A 3D reconstruction of the skull of ancient carp-like fish that lived in Lake Hula, highlighting the location of the pharyngeal bone and teeth. (Tel Aviv University)

“We couldn’t find anywhere else in the world where only fish teeth were found, without the rest of the skeleton,” Zohar told The Times of Israel, leading them to theorize that the fish was cooked to a relatively low temperature, enough to dissolve the rest of the skeleton but not to burn away the teeth.

By studying the structure of the crystals that form the teeth enamel — whose size increases through exposure to heat — the researchers were able to prove that theory, showing the fish were exposed to temperatures suitable for cooking and were not simply burned in a fire.

“In this study, we used geochemical methods to identify changes in the size of the tooth enamel crystals, as a result of exposure to different cooking temperatures,” said Dr. Jens Najorka of the Natural History Museum in London, noting that there are difficulties in identifying changes when cooking temperatures are kept between 200 and 500 degrees Celsius (390-930 degrees Farenheit).

“The experiments I conducted with Dr. Zohar allowed us to identify the changes caused by cooking at low temperatures,” Najorka said. “We do not know exactly how the fish was cooked, but given the lack of evidence of exposure to high temperatures, it is clear that they were not cooked directly in fire, and were not thrown into a fire as waste or as material for burning.”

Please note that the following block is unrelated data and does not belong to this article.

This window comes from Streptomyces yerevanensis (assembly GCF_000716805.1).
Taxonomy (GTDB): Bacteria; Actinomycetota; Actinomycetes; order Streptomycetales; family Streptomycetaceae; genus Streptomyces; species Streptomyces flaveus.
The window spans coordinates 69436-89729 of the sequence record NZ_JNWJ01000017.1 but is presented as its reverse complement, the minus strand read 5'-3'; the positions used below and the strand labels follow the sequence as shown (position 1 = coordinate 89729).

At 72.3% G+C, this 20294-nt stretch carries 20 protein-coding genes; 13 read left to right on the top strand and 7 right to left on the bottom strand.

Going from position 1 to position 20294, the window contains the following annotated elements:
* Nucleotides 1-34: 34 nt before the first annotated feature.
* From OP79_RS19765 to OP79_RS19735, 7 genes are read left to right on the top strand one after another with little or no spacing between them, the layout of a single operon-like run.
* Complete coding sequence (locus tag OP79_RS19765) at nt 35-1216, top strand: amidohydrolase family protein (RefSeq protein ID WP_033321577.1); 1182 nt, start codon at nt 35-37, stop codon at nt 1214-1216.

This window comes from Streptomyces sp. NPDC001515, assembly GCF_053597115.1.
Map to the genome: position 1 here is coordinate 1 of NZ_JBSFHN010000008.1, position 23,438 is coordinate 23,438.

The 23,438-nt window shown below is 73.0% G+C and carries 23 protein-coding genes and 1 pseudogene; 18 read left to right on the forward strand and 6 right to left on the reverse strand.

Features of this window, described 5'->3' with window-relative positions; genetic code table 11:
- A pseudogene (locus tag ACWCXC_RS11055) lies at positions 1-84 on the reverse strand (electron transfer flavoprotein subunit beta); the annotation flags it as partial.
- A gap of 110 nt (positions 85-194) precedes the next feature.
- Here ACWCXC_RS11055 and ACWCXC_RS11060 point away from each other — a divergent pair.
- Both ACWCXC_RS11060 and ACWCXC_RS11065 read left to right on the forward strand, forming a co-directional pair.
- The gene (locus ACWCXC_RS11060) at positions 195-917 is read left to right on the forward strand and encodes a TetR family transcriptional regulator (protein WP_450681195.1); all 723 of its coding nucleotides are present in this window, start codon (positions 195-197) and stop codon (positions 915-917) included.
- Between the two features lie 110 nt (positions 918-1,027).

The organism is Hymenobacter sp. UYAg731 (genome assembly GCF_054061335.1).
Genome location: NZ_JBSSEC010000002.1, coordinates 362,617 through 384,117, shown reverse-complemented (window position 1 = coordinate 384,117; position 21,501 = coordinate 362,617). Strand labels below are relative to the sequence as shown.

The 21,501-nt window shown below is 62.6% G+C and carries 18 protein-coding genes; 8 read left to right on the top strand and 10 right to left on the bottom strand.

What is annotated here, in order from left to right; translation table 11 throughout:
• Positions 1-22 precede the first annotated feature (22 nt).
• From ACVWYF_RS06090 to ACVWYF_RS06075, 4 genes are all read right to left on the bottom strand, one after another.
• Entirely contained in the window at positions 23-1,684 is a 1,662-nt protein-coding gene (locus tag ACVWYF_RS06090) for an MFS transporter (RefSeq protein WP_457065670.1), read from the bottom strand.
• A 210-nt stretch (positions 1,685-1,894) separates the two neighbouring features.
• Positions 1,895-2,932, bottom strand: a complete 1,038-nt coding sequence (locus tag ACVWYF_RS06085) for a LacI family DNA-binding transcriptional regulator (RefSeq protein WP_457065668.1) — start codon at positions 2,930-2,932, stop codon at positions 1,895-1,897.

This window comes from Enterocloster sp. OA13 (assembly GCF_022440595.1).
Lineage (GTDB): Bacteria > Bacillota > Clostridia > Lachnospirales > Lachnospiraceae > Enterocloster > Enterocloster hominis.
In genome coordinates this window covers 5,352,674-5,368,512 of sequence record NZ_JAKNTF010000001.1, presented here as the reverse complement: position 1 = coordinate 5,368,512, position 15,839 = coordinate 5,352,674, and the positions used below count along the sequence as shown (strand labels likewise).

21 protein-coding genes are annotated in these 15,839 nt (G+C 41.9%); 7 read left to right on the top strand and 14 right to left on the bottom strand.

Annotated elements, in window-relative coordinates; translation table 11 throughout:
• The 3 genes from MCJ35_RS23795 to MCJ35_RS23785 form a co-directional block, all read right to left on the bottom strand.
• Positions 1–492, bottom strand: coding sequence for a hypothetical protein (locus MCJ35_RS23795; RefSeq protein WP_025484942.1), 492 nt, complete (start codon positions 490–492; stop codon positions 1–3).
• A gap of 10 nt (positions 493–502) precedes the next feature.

The Israeli research team behind the finding of the earliest hard evidence of human cooking (left to right): Dr. Irit Zohar, Dr. Marion Prévost, Prof. Naama Goren, Dr. Guy Sisma-Ventura, Prof. Nira Alperson-Afil and Prof. Israel Hershkovitz. (Tel Aviv University)

“The fact that the cooking of fish is evident over such a long and unbroken period of settlement at the site indicates a continuous tradition of cooking food,” said Hebrew University Prof. Naama Goren-Inbar, director of the excavation site.

“This is another in a series of discoveries relating to the high cognitive capabilities of the Acheulian hunter-gatherers who were active in the ancient Hula Valley region,” she added. “These groups were deeply familiar with their environment and the various resources it offered them. Gaining the skill required to cook food marks a significant evolutionary advance, as it provided an additional means for making optimal use of available food resources. It is even possible that cooking was not limited to fish, but also included various types of animals and plants.”